It was the first time since COVID. It’s a catch phrase with a new global understanding. It’s a phrase signifying as humans we collectively went through a change in our universe. We all wonder if we can still do “it”, whatever “it” may be.
Saturday, Truman Blue started back doing therapy visits at the hospital. In the past year and a half, he had done two crisis response visits but no regularly scheduled therapy visits. I wondered if he would still enjoy it, or if during COVID seclusion he decided he wanted to be a homebody and prefer the routine of the backyard to the stresses of meeting new people who had expectations.
As a therapy dog handler, I am very conscientious of my dog’s feelings. I don’t want to be the handler who pushes the dog up to someone, only to keep riveting eye contact with my dog as it endures the caresses of a stranger. I have seen therapy dogs who look to their handler with an expression of “can I walk away now?”. In dog language, they inform the petter that they do not want to be perceived as a threat by repeatedly turn their heads and eyes to the side. The dogs yawn to relieve stress. I don’t want my dog to be stressed by doing therapy visits.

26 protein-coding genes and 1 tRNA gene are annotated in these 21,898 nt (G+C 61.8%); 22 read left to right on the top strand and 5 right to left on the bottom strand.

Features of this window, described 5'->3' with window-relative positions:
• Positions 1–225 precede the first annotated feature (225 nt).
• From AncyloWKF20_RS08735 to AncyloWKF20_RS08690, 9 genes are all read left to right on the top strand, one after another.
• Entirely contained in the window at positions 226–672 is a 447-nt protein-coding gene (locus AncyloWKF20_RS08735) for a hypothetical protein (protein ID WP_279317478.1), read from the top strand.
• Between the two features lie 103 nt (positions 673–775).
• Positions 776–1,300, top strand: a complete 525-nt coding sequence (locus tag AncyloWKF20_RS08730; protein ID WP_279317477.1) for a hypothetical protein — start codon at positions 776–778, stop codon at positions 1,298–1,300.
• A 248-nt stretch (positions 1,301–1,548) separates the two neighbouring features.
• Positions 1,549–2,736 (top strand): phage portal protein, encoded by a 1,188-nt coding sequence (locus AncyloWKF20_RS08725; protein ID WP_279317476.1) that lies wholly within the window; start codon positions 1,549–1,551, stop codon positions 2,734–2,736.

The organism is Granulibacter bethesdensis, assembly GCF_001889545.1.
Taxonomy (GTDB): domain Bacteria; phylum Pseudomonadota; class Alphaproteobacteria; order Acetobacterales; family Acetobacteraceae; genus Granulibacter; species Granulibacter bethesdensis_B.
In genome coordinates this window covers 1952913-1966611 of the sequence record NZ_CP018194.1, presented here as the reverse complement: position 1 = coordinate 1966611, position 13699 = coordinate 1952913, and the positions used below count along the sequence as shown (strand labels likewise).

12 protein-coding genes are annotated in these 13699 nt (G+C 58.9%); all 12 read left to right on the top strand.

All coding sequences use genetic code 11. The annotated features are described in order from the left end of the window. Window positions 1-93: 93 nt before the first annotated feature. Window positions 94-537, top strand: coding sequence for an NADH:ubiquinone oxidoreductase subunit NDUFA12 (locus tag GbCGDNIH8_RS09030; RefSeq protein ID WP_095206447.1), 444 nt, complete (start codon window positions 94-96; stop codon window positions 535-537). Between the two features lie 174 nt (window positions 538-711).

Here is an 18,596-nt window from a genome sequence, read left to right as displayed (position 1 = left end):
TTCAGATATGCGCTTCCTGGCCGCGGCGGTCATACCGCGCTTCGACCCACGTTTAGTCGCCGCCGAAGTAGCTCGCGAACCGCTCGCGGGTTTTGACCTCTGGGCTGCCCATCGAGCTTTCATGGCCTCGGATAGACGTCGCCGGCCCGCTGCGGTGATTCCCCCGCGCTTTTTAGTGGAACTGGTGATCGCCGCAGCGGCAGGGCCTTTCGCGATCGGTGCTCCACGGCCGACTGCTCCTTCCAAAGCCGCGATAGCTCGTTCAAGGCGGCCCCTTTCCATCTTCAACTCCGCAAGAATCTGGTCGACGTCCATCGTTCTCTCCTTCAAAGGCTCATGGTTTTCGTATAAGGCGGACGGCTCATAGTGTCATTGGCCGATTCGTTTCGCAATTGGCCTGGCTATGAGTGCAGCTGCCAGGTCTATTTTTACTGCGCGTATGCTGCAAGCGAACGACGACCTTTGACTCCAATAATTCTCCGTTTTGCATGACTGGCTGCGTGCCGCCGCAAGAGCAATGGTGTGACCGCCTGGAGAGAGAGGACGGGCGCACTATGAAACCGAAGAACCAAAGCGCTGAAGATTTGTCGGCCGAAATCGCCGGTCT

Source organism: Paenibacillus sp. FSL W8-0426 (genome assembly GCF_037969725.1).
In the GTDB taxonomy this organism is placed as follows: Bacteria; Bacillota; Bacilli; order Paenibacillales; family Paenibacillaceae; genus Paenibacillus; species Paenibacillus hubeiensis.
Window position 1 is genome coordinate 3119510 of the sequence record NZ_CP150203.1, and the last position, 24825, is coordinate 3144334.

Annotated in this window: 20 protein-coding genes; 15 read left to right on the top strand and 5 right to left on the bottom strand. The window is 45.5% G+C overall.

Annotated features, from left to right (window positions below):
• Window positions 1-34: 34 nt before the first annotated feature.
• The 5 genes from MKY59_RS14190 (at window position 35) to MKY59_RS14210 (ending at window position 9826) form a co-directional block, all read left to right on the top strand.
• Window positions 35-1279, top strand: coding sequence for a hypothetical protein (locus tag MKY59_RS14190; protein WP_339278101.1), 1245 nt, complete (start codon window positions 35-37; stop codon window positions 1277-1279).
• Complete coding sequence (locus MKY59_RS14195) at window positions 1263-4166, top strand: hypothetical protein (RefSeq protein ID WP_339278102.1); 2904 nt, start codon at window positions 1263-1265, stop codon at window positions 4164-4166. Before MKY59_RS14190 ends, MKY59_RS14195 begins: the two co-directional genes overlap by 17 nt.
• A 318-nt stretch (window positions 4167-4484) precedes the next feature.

So, I arrived at the hospital branch, apprehensive. I chose a dual-purpose parking space under a shady tree. When Truman got out of the car, his nose went up and he surveyed the area. After using the tree, he headed straight for the door of the building. That was a good sign.
When the activity director opened the door, Truman pulled forward to say hello and to be petted. Truman was on it. He visited patients, obviously enjoying their caresses. He did his tricks flawlessly. He was on it. He drew smiles from folks who weren’t feeling it when we arrived.
Truman still does it.